Stocks too commonplace? Mutual funds not quite the ticket? Bonds just not quite what you had in mind for that client with unique requirements and ample assets? So you’re looking at hedge funds, maybe, or venture capital, or even angel investing. If these are areas in which you’re not particularly well-versed, or if you feel your client needs a bit of background on something you’d like her to consider, we’ve got some suggestions for reading material that should help.
If hedge funds are your thing (or your client wants them), you can get a brief but thorough education on the good, the bad, and the ugly with Hedge Funds: The Courtesans of Capitalism, by Peter Temple (John Wiley & Sons, 2001). As befits its slightly racy title implications, this is written in a style that seems to be a cross between textbook and gossip column. This chatty yet educational book offers insights into exactly what hedge funds are, how they’re designed to work, how they originated, and how to judge whether to venture into their sometimes turbulent waters (remember Long Term Capital Management?).
In comparing hedge funds to courtesans, Temple is not quite so far off as you might think. Many of his parallels are not only amusing but accurate . He points out that hedge funds are exotic and somewhat risky (think Mata Hari), with limited availability, not quite respectable (falsification of performance figures by some high-profile managers have quite a lot to do with this), and offering the potential for good through their managers’ often noteworthy penchant for philanthropy (remember Belle Watling giving Melanie Wilkes money for charity in Gone with the Wind?) while at the same time embodying risk. Or, as Temple puts it, “Whether supporting military and political leaders, comforting kings and princes, spying by passing secrets acquired during pillow talk, or bringing a scandal in their wake and toppling governments, courtesans have often played a pivotal role in history. Hedge funds have broken currencies, bankrupted economies, and threatened to destabilize the financial system.” Hedge fund managers, he points out through many fascinating anecdotes, can make the hedge fund business more or less risky, interesting, philanthropic, profitable, or comfortable based on their own personalities.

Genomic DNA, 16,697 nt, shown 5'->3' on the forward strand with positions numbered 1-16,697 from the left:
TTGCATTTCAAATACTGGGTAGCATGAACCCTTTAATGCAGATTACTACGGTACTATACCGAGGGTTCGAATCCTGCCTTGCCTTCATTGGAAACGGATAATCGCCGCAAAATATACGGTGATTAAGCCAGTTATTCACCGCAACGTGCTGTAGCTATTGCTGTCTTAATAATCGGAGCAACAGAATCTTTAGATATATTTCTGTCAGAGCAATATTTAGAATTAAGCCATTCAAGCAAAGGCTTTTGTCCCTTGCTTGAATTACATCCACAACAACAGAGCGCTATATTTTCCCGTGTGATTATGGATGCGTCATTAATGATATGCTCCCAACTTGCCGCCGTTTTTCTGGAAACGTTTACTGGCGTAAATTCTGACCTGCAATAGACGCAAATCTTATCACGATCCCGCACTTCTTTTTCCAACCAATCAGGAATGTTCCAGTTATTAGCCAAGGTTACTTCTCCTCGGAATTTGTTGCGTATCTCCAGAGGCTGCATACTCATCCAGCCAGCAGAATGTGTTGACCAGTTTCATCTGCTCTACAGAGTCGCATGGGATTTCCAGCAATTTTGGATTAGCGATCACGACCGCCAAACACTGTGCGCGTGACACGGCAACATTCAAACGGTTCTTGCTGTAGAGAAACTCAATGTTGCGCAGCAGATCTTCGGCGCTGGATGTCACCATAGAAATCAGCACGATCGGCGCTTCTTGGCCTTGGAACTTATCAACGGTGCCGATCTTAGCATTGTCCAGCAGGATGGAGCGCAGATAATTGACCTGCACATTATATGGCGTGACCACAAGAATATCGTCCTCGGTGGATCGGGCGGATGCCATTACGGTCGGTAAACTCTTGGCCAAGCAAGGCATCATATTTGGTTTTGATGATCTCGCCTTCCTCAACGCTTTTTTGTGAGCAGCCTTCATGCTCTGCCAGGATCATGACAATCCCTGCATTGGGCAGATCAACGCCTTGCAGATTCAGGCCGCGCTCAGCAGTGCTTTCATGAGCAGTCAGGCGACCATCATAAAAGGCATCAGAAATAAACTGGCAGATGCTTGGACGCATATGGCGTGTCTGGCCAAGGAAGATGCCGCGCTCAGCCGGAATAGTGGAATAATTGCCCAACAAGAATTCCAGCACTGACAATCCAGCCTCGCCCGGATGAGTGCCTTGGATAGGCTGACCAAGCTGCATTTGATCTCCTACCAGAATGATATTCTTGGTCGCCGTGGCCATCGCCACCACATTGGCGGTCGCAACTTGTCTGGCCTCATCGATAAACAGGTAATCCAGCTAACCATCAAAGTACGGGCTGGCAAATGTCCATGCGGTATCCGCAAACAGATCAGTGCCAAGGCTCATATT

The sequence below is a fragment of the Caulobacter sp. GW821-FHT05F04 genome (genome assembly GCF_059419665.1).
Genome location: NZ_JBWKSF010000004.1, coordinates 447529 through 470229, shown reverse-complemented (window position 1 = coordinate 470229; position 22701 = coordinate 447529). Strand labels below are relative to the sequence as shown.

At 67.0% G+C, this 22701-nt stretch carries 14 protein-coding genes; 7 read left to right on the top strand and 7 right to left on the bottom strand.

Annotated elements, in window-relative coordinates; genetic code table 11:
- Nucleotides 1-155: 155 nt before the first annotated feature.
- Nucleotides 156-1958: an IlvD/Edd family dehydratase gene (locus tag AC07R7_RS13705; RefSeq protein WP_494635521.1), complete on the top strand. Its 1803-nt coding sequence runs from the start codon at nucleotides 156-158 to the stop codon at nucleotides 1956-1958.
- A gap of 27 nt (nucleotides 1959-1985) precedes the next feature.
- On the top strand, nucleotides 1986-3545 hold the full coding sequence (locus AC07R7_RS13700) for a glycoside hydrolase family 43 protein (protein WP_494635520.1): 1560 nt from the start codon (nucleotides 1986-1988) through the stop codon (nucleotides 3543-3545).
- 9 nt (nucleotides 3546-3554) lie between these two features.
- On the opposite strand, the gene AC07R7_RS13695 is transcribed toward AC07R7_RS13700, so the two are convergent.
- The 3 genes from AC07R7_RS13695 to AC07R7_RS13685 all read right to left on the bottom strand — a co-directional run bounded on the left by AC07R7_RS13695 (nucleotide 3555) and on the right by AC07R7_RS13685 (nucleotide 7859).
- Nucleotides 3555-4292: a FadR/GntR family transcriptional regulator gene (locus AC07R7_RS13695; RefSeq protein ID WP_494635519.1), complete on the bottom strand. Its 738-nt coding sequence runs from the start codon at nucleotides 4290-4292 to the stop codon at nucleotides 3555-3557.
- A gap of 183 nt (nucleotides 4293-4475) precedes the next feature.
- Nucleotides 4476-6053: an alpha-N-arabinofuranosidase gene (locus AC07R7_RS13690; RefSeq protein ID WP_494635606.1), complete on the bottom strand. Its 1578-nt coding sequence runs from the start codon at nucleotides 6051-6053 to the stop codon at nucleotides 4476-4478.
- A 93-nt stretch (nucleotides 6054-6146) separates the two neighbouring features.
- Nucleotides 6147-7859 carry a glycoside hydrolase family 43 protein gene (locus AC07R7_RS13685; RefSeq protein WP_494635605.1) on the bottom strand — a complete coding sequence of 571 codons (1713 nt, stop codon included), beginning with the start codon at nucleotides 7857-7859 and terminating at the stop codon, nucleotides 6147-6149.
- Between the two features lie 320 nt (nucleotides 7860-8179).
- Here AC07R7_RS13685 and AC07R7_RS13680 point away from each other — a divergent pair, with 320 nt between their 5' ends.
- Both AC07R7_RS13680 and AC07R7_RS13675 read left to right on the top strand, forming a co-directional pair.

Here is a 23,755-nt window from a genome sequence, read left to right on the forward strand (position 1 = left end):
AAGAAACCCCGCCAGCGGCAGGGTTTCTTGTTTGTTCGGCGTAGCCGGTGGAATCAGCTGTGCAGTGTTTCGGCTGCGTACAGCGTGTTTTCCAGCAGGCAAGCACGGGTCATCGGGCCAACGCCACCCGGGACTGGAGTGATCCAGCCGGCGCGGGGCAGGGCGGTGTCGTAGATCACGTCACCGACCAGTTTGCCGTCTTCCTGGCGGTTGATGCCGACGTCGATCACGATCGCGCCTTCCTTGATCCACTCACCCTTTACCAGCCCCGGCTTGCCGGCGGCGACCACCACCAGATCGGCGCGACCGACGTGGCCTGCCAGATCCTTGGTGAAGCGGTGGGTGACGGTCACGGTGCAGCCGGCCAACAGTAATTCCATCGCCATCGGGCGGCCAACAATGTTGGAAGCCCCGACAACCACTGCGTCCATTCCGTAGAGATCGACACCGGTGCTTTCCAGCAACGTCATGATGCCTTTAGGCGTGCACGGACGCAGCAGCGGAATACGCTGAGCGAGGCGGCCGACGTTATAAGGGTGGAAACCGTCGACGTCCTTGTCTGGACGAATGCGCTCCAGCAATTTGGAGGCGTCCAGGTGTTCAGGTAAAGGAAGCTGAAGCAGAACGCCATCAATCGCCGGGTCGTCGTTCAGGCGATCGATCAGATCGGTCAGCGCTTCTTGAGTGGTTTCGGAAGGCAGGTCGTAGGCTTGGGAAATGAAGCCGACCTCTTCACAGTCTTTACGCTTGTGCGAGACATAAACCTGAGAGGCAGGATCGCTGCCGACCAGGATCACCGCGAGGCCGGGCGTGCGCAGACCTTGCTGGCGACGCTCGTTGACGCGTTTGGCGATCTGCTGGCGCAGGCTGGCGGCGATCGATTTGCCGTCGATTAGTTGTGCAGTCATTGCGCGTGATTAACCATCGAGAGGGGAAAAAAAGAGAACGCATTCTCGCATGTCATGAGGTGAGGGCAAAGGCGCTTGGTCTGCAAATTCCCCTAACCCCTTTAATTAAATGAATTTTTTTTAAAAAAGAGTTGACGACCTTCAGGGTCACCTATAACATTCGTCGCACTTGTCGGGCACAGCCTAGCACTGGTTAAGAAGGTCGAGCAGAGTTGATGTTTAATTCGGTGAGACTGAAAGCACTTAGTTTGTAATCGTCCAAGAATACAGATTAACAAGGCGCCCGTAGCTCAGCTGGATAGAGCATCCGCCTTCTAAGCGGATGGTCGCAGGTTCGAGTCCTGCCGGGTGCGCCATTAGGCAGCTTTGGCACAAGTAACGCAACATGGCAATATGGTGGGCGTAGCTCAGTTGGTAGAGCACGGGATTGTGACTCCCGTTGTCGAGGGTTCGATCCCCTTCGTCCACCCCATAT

Although hedge funds may seem arcane to many, this book explains even complex concepts in such a way as to offer the least fund-savvy reader a sound grasp of what hedge funds are all about. It does this in an entertaining fashion, sandwiching in financial concepts among snippets of personal information about fund managers, and the differences in style between the originator of hedge funds (Alfred Winslow Jones) and such fund luminaries (or former luminaries) as George Soros, John Meriwether, and numerous others. It also dishes the dirt on how and why various hedge funds failed. He argues that such failures were due largely to the fact that the funds failed to live up to the hedge in their names.